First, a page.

You Need to Add This Song to Your Wedding Playlist
Music has the power to bring people together. One piece, “Bridal March” from Richard Wagner’s opera “Lohengrin” (known in the vernacular as “Here Comes the Bride”), brings modern Jewish brides together in a unique way: Except for The Nanny’sfictional Fran Fine, few use it as the music for their procession down the aisle.
Wagner was a virulent anti-Semite who trumpeted his hatred for Jews through inflammatory, vitriolic letters. His notorious musical-dramatic portrayals of Norse characters as unflattering Jewish stereotypes abound, as in the gold-hungry Alberich of “Das Rheingold.”
Another German composer, Jakob Felix Mendelssohn (1809-1847), also created a famous wedding march that largely fails to make it to the chuppah (wedding canopy under which Jewish weddings take place). Mendelssohn was born in Hamburg to the son of Jewish philosopher Moses Mendelssohn and raised without religion until his parents had him and his siblings baptized as Lutherans when he was 11.
For this apostasy, Mendelssohn’s Wedding March from the opera “A Midsummer Night’s Dream” misses out on being chosen as the recessional for most Jewish weddings. The scene set to this music appears at the opera’s finale, in which all the reunited couples join in matrimony after a long sylvan night of mistaken identity and romantic comedy.
Nonetheless, I believe there are several reasons Mendelssohn and his wedding march should be invited to Jewish weddings:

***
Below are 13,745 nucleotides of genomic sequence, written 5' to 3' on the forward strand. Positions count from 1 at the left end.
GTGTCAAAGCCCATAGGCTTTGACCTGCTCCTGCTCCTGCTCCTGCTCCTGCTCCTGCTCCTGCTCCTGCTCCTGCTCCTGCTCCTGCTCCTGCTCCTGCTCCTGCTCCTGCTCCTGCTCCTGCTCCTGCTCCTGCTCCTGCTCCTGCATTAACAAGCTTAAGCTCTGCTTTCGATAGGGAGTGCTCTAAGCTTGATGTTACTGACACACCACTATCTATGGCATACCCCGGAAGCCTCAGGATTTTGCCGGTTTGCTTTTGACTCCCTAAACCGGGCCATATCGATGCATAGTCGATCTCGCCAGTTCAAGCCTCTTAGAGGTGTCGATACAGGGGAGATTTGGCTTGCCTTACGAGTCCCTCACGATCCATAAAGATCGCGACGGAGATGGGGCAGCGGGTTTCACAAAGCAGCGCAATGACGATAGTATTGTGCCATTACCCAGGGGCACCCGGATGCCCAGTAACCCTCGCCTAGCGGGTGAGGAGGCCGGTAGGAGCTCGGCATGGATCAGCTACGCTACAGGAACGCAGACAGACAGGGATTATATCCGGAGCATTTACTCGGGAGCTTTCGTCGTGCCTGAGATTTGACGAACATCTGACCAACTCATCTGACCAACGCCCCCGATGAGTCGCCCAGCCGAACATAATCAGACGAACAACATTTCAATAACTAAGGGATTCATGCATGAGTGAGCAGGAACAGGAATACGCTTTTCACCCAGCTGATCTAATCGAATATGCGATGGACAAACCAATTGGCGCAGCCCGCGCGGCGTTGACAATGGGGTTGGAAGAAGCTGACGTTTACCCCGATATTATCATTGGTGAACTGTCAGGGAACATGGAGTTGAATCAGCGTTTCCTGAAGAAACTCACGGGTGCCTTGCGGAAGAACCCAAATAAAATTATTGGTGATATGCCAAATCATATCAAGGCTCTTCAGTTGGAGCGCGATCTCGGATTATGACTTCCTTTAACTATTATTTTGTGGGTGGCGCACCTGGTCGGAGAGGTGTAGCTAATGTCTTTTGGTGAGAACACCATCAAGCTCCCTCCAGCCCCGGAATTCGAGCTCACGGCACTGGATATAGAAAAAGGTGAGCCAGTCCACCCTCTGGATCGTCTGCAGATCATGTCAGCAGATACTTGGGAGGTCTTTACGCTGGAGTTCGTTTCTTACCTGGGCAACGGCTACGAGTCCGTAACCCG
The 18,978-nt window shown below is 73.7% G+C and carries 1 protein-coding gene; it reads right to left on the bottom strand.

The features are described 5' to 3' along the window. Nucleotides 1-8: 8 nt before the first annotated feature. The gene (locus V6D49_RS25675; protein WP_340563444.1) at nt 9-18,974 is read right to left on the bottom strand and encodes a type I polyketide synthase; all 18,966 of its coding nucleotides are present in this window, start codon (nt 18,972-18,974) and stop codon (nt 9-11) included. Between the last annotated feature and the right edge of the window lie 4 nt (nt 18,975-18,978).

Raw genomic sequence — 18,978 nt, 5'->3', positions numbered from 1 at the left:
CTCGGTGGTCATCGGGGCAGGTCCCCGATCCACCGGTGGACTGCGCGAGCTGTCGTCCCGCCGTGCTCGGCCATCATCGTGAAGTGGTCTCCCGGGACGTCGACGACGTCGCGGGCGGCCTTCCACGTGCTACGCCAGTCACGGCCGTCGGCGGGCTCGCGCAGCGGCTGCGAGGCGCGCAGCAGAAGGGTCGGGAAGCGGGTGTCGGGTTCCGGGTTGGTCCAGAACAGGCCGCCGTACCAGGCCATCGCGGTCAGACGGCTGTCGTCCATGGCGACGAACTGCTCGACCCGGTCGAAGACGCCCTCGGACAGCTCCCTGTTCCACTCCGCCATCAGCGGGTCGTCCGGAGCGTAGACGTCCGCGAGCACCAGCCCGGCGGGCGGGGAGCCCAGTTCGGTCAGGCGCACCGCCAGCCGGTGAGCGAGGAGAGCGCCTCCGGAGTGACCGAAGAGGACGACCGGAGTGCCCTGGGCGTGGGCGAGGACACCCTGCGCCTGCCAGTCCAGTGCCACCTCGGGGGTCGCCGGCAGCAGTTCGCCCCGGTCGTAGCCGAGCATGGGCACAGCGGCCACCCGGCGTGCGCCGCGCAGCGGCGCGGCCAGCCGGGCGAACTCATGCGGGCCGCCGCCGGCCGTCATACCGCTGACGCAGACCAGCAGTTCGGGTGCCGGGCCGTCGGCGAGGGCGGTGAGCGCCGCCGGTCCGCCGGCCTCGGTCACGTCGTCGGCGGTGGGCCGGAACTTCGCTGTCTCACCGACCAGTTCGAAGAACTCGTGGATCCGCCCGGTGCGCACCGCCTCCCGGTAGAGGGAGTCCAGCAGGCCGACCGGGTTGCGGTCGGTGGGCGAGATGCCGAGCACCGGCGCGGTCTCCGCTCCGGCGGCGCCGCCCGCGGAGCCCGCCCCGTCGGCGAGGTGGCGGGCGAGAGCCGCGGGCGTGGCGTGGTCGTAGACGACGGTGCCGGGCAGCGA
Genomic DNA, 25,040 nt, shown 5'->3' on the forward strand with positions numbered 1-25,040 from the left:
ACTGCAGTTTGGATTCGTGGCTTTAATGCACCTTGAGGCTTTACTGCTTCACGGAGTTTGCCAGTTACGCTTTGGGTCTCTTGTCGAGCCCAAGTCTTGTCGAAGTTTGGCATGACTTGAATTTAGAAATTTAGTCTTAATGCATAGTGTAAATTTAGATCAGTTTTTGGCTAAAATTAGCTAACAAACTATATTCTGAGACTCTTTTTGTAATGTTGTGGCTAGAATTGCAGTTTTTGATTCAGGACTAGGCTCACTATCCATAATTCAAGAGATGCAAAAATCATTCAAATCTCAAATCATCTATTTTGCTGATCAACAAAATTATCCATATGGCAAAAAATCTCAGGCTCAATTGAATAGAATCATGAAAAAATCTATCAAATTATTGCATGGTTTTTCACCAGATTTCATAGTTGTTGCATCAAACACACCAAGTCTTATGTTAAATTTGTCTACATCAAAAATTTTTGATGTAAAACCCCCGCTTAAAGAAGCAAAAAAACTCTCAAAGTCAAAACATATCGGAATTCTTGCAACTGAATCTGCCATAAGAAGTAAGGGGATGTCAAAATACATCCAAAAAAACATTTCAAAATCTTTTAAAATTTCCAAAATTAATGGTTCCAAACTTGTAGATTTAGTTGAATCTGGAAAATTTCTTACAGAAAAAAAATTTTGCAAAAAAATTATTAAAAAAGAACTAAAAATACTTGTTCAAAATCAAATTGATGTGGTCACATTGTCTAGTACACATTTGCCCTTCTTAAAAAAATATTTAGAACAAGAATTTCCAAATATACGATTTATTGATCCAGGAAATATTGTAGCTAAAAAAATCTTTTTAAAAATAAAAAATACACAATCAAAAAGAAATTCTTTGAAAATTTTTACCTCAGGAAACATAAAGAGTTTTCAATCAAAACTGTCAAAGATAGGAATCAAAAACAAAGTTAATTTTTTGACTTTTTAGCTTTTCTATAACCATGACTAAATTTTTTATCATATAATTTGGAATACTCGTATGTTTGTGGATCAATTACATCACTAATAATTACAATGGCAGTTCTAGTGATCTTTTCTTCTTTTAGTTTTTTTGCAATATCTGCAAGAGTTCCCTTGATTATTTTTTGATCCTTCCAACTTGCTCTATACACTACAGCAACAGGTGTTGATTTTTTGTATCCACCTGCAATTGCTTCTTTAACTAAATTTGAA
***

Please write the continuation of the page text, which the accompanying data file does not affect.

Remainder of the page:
- The composer’s age when he was baptized could hardly have been of his own accord or initiation.
- Even if “Elijah” is not a direct salute to Mendelssohn’s ancestry, the lyrical oratorio from Nevi’im(the Prophetic writings), serves up tender regard for the prophet’s trials and tribulations, and celebrates Elijah’s validation in the monotheistic minority of his time. (In case you’re wondering whether Elijah’s English text was worked out by Mendelssohn or is a translation thereof, the oratorio premiered in Birmingham, England in 1846. Mendelssohn and England were great fans of one another.)
- Mendelssohn remained Jewish in the eyes and ears of many of his time, including Wagner, who excoriated Mendelssohn in writing. Mendelssohn’s compositions also were banned by the Nazis, who destroyed the statue of him that stood in front of the Leipzig Gewandhaus, a concert hall in Leipzig that is home to the Leipzig GewandhausOrchestra.As Maestro of the Gewandhaus from 1835 to 1847, Mendelssohn falls into a succession of such illustrious conductors as Bruno Walter and Kurt Masur.
- I throw in one final ingredient for your consideration: this. Mendelssohn’s overture to Shakespeare’s “A Midsummer Night’s Dream” offers pure celebration, as well as fanciful and fun dialogue. Woodwind tetrachords beckon the listener to a sylvan world far beyond the confines of urban boundaries. Coloratura string motifs teasingly portray the fairies and elves who gleefully inhabit woodsy territory. Brass and percussion introduce the chorus of tradesmen and the bellicose “hee-haw” of Bottom, their enchanted donkey of a leader. Without a single word of sung or spoken language, Mendelssohn invites us to life itself, showing us tradition, relationships between humanity and the Divine, the beauty of nature, love and friendship, mistaken identity, and reconciliation in the face of adversity. Thematically, this overture could not be more Jewish.
To paraphrase Cantor Dr. Eliyahu Schleifer, a great cantor and my teacher, Jewish music is by Jews, about Jews, and /or for Jews.The boundary expands to include Maurice Ravel, Max Bruch, Dmitri Shostakovich, and Sergei Prokoviev. We can relax and send Mendelssohn an invitation to the wedding as well.
Enjoy, and toi toi toi!